Morocco tour a world of pain

The Weekend Australian - Life - - MOTORING -

The road from Mar­rakesh to Ouarza­zate should be right up there with the best of them. It has every­thing. You start in the desert and then you climb through pine forests in the foothills of the At­las Moun­tains up to the snow line, where it’s hair­pin af­ter hair­pin and drop af­ter ver­ti­cal drop.

Af­ter you crest the high­est point, about 1800m above sea level, the road sur­face be­comes for­eign-aid smooth, and as you drop down into the Sa­hara proper, the cor­ners turn into third and fourth-gear sweep­ers. This is the sec­tion Tom Cruise chose to use for the bike chase in his most re­cent Mis­sion: Im­pos­si­ble out­ing, and I can see why.

It’s fast and it’s dan­ger­ous and I loved ev­ery inch of it. Es­pe­cially be­cause it was 30C and I was at the wheel of an Alfa Romeo 4C and the roof was off.

How­ever, the road does come with one or two is­sues, chief among them driv­ers go­ing the other way who are never re­ally sure which side of the road they should be on. Or maybe it’s be­cause they are mostly at the wheel of an­cient Re­nault 12s that have never been ser­viced, so are nearly im­pos­si­ble steer.

On one long stretch a chap go­ing the other way pulled out to over­take a lorry and I as­sumed fool­ishly that he would see me ap­proach­ing and im­me­di­ately pull back on to his side of the road. So I didn’t brake. And I should have done be­cause he kept com­ing for such a long time that I was able to reg­is­ter the fact his face was rather gorm­less.

Any­way, I re­versed back out of the desert and, when the dust had set­tled and I’d stopped swear­ing, I got back on the road, and 3km later the same thing hap­pened again. I think there must be a rule in Morocco that states over­tak­ing ve­hi­cles have the right of way.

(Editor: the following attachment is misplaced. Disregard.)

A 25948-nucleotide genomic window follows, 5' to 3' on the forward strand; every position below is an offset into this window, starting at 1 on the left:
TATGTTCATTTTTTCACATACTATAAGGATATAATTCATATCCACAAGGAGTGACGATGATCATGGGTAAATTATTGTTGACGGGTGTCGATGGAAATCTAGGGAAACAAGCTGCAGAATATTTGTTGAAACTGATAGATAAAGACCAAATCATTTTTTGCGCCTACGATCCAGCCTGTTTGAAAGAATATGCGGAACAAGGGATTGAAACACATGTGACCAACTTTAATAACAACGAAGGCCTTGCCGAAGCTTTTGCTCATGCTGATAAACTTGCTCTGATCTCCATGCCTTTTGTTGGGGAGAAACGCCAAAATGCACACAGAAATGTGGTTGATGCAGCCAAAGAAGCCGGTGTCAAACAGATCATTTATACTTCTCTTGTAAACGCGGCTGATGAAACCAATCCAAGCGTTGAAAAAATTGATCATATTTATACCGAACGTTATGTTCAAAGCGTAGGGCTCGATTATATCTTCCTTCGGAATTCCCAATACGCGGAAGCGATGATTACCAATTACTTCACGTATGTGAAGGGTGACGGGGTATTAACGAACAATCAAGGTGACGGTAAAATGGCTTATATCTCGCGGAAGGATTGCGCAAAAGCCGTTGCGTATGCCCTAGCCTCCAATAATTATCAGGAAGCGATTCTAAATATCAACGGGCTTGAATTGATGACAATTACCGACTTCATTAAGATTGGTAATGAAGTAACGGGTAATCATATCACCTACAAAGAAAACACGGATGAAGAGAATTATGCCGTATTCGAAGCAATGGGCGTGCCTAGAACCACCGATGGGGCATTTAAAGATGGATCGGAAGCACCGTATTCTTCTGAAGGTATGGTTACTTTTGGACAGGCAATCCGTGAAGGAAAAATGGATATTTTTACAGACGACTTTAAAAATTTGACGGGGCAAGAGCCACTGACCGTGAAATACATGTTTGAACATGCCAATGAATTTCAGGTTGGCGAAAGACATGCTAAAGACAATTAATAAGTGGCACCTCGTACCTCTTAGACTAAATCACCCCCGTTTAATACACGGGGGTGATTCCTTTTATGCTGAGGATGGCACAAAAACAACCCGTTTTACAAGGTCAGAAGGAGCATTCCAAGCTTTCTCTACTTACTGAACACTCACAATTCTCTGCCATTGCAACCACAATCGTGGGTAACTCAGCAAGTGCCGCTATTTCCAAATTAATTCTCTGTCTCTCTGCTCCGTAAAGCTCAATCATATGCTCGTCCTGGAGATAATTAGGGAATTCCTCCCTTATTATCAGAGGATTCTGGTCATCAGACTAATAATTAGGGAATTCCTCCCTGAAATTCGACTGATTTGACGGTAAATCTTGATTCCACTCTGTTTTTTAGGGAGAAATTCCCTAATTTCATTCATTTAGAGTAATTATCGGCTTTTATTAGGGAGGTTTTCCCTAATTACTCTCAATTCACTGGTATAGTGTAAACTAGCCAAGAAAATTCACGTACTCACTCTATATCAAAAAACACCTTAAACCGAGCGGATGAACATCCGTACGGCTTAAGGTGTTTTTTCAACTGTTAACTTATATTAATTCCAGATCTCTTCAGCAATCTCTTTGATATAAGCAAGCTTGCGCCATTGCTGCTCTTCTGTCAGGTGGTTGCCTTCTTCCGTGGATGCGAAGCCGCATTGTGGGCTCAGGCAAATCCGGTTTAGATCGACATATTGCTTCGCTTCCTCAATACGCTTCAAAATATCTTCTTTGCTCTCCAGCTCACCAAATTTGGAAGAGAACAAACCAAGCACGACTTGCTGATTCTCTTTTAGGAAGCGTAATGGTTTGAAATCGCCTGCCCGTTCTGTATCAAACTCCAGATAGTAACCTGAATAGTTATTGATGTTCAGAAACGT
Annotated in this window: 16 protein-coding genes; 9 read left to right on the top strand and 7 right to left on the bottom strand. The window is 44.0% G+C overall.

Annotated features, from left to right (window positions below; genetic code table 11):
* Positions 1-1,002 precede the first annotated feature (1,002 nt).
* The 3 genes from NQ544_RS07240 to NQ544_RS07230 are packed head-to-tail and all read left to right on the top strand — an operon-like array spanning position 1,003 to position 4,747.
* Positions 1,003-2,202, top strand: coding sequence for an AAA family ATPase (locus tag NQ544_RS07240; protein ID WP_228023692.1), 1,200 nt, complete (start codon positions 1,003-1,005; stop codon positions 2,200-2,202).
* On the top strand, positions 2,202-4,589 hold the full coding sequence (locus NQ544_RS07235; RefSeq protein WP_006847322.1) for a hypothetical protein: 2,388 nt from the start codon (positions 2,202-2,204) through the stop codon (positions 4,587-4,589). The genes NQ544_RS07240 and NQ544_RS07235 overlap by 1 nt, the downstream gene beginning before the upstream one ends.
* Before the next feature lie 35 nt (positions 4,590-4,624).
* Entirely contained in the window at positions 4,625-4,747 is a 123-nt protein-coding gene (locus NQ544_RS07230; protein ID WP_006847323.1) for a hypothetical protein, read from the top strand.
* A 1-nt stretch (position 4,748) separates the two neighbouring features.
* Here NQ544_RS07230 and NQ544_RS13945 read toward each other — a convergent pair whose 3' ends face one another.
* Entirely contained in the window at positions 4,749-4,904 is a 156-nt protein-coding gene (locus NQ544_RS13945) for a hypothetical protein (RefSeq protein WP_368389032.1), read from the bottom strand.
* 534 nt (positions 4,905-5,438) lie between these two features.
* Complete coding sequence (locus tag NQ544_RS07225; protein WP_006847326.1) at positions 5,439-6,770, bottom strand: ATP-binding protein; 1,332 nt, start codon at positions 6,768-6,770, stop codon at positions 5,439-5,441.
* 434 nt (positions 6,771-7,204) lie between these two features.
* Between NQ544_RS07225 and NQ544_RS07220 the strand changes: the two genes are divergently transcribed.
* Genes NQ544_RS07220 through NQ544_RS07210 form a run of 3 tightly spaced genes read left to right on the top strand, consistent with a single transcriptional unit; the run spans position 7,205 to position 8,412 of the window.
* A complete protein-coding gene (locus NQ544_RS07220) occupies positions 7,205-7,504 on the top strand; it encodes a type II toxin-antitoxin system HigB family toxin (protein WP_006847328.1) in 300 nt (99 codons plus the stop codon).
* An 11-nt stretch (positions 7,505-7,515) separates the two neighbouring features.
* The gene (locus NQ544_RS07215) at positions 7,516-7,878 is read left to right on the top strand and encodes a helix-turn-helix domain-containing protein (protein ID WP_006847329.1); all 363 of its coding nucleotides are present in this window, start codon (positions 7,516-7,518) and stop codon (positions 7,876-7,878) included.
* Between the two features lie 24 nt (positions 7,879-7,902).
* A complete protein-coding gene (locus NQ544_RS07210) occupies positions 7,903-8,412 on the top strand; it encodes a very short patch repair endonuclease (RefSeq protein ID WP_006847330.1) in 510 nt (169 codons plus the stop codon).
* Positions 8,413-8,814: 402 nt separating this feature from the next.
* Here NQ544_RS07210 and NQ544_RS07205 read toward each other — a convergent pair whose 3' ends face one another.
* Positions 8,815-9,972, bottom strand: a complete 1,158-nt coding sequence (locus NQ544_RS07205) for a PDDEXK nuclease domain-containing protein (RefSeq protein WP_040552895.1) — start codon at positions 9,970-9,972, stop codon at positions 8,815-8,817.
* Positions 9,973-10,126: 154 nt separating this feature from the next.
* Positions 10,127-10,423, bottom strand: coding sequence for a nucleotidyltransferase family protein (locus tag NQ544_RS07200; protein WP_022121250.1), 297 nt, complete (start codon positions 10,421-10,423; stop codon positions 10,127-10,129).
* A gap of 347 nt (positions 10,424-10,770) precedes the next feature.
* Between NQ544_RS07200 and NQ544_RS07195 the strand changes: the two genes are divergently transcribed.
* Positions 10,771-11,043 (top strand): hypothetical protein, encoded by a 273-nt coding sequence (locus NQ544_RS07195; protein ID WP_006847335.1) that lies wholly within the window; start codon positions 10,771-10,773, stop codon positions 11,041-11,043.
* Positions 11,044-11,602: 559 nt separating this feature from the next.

It’s not just the lo­cals who cause a bit of but­tock-clench­ing be­cause as Morocco is now the only country in all north­ern Africa that we can visit, it’s be­come a favourite among Europe’s clas­sic car clubs. So when you are not swerv­ing round Mr Gorm­less in his spi­tand-Kleenex Re­nault, you are pre­sented with an out-of-con­trol E-type Jaguar with an enor­mous Bel­gian at the wheel.

I haven’t even got to the big­gest haz­ard of all yet: the road­side ven­dors who walk out in front of your car, even when you’re do­ing 150km/h, to see if you’d like to buy their rock. That’s all they sell: rocks. I think ev­ery­one in this re­mote place has a rock that has been passed down for gen­er­a­tions.

“My grand­fa­ther didn’t sell this rock be­fore he was mown down by a Ger­man in a big Healey. My fa­ther didn’t sell it be­fore he was squashed by some­one in a Re­nault 14. And now it’s my turn.”

Some­one ought to ex­plain to th­ese peo­ple that tourists are un­likely to buy rocks, as there are many that can be had free at the side of the road. And in­deed in their own gar­dens back at home.

And they should be told the stop­ping dis­tance of an Alfa Romeo 4C when it’s trav­el­ling at, ahem, 80km/h is not 25mm.

The fact is, though, that I didn’t crash into an on­com­ing Re­nault or a speed­ing Chevrolet Corvette. And I didn’t run over any road­side ven­dors, and de­spite a cou­ple of near misses I ar­rived in Ouarza­zate with a burnt face, hair as solid as a breeze block and a smile the size of Cheshire on my face. It had been four hours of un­al­loyed joy.

But then two days later I had to drive back to Mar­rakesh on the same road, and Not a top year: Jeremy Clark­son on his an­nus hor­ri­bilis The Week­end Aus­tralian Mag­a­zine Jeremy Clark­son’s com­ments are ex­pressed in the con­text of the Bri­tish ve­hi­cle mar­ket.

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